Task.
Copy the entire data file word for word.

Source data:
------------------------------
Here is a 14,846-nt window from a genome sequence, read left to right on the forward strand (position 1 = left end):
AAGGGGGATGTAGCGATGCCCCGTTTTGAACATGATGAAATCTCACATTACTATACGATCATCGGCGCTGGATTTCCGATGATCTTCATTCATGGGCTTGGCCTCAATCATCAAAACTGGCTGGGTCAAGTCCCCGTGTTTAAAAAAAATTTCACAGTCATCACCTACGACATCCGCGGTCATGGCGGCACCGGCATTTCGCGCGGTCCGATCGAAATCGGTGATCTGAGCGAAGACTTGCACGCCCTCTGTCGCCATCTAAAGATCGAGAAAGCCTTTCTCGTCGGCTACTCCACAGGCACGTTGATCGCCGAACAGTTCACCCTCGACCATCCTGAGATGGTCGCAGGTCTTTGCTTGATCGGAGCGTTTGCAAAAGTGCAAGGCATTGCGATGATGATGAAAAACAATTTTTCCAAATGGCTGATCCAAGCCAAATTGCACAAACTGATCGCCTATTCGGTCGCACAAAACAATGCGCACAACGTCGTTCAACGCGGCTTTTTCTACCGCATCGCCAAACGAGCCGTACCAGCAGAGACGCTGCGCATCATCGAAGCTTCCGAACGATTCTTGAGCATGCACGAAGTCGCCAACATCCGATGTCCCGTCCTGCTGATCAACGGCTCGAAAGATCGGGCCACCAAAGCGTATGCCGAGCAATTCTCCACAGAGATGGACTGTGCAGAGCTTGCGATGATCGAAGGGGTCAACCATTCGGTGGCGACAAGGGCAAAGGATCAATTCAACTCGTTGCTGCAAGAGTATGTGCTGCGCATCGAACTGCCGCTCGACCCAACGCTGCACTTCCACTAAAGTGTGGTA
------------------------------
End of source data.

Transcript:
Here is a 14,846-nt window from a genome sequence, read left to right on the forward strand (position 1 = left end):
AAGGGGGATGTAGCGATGCCCCGTTTTGAACATGATGAAATCTCACATTACTATACGATCATCGGCGCTGGATTTCCGATGATCTTCATTCATGGGCTTGGCCTCAATCATCAAAACTGGCTGGGTCAAGTCCCCGTGTTTAAAAAAAATTTCACAGTCATCACCTACGACATCCGCGGTCATGGCGGCACCGGCATTTCGCGCGGTCCGATCGAAATCGGTGATCTGAGCGAAGACTTGCACGCCCTCTGTCGCCATCTAAAGATCGAGAAAGCCTTTCTCGTCGGCTACTCCACAGGCACGTTGATCGCCGAACAGTTCACCCTCGACCATCCTGAGATGGTCGCAGGTCTTTGCTTGATCGGAGCGTTTGCAAAAGTGCAAGGCATTGCGATGATGATGAAAAACAATTTTTCCAAATGGCTGATCCAAGCCAAATTGCACAAACTGATCGCCTATTCGGTCGCACAAAACAATGCGCACAACGTCGTTCAACGCGGCTTTTTCTACCGCATCGCCAAACGAGCCGTACCAGCAGAGACGCTGCGCATCATCGAAGCTTCCGAACGATTCTTGAGCATGCACGAAGTCGCCAACATCCGATGTCCCGTCCTGCTGATCAACGGCTCGAAAGATCGGGCCACCAAAGCGTATGCCGAGCAATTCTCCACAGAGATGGACTGTGCAGAGCTTGCGATGATCGAAGGGGTCAACCATTCGGTGGCGACAAGGGCAAAGGATCAATTCAACTCGTTGCTGCAAGAGTATGTGCTGCGCATCGAACTGCCGCTCGACCCAACGCTGCACTTCCACTAAAGTGTGGTA